#parent | #kids | Your Thursday Briefing – The New York Times

China is testing restaurant workers and delivery drivers block by block. South Korea tells people to carry two types of masks for differing risky social situations. Britain is targeting local outbreaks in what Prime Minister Boris Johnson calls “Whac-A-Mole.”

As mass infections strike even in places that had seemed to tame the coronavirus, officials are adjusting to the reality that the disease is here to stay. They are turning to targeted and fast-but-flexible approaches to stop third or fourth waves.

While the details differ, the strategies call for giving governments flexibility to tighten or ease as needed. They require some mix of intensive tracking, lightning-fast response times, border management and constant reminders to their citizens.

Quotable: “It’s always going to be with us,” said Simon James Thornley, an epidemiologist from the University of Auckland in New Zealand. “I don’t think we can eliminate the virus long term. We are going to need to learn to live with the virus.”

Kim Jong-un, the country’s leader, has suspended plans to ​deploy more troops​ and resume military exercises along the world’s most heavily armed border.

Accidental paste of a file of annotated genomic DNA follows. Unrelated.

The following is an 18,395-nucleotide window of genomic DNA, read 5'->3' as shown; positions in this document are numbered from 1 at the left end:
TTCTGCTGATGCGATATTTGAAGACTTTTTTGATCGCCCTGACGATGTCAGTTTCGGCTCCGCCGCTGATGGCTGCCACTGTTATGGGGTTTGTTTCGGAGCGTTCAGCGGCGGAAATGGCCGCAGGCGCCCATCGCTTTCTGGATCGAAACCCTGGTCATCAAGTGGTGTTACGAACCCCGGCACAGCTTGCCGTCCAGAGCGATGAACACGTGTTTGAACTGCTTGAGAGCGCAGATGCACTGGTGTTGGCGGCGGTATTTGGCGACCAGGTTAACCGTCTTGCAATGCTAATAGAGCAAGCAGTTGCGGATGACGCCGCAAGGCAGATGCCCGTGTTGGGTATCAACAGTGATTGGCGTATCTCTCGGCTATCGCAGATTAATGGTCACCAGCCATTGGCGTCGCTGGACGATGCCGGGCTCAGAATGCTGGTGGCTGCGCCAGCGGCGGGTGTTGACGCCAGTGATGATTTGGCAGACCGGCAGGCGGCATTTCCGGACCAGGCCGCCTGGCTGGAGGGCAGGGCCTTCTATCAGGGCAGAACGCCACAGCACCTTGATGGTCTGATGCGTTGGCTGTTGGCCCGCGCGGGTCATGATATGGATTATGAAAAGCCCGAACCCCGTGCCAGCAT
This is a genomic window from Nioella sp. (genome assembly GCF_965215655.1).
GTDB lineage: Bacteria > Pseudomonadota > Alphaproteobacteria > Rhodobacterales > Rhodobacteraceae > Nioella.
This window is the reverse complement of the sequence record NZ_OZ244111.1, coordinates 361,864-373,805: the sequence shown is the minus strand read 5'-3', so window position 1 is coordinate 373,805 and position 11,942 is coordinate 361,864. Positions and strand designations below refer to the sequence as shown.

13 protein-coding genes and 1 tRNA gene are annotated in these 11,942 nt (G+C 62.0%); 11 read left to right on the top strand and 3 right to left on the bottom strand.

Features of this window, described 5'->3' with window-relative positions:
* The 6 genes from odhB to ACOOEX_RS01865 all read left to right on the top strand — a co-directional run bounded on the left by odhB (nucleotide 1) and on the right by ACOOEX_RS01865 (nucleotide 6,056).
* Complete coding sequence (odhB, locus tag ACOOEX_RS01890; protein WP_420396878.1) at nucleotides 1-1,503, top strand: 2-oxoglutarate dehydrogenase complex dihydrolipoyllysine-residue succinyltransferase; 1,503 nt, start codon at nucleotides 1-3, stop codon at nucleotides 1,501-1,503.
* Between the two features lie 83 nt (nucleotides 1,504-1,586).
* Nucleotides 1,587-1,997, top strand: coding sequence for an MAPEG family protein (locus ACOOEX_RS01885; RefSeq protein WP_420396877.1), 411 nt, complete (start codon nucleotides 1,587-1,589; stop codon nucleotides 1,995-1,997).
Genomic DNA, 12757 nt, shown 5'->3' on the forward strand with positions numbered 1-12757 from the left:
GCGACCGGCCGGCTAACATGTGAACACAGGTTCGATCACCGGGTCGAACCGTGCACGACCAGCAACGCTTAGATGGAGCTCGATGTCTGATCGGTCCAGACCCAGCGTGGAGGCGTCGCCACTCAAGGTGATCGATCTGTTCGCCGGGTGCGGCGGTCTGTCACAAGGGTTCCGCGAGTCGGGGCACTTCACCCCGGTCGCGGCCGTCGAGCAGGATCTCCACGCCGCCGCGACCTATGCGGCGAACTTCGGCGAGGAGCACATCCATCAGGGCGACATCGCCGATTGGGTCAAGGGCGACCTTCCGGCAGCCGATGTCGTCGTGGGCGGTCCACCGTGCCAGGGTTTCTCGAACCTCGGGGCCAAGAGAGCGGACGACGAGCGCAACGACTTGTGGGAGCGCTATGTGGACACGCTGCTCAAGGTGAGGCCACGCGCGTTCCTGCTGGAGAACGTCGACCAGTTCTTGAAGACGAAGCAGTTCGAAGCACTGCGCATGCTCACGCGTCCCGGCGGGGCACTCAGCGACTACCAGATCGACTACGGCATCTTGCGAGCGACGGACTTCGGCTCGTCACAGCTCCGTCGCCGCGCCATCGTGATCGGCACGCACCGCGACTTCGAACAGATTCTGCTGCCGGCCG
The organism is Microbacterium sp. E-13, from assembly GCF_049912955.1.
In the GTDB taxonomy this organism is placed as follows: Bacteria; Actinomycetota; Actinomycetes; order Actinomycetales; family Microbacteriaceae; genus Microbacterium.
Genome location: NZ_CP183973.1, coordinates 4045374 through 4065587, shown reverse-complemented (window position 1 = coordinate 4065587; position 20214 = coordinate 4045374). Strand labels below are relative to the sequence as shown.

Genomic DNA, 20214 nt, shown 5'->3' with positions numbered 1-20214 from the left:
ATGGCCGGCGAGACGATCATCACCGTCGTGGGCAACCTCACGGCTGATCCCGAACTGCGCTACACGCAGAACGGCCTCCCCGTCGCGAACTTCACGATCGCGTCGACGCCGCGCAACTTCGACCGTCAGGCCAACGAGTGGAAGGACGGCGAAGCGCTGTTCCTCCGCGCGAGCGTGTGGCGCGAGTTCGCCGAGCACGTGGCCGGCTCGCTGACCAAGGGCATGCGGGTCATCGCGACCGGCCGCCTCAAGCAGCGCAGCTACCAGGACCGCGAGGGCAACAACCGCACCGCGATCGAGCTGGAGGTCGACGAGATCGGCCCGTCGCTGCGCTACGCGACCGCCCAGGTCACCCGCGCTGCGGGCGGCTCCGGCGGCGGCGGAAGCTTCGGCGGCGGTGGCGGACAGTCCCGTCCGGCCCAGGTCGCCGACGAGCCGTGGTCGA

His decision on Wednesday came fewer than 10 days after the North blew up the joint inter-Korean liaison office — one of the actions that threatened to reverse the fragile easing of tensions on the Korean Peninsula.

How would the polio vaccine work as treatment for coronavirus?

The idea is that a viral infection causes a reaction in the body and a release of something called “interferons” that interfere with viral replication. Before the immune system develops a specific antibody, there’s this innate immune system, researchers told me. If you have an active viral infection in your intestinal system, like polio virus, it would release all these interferons that interfere with the replication of other viruses.

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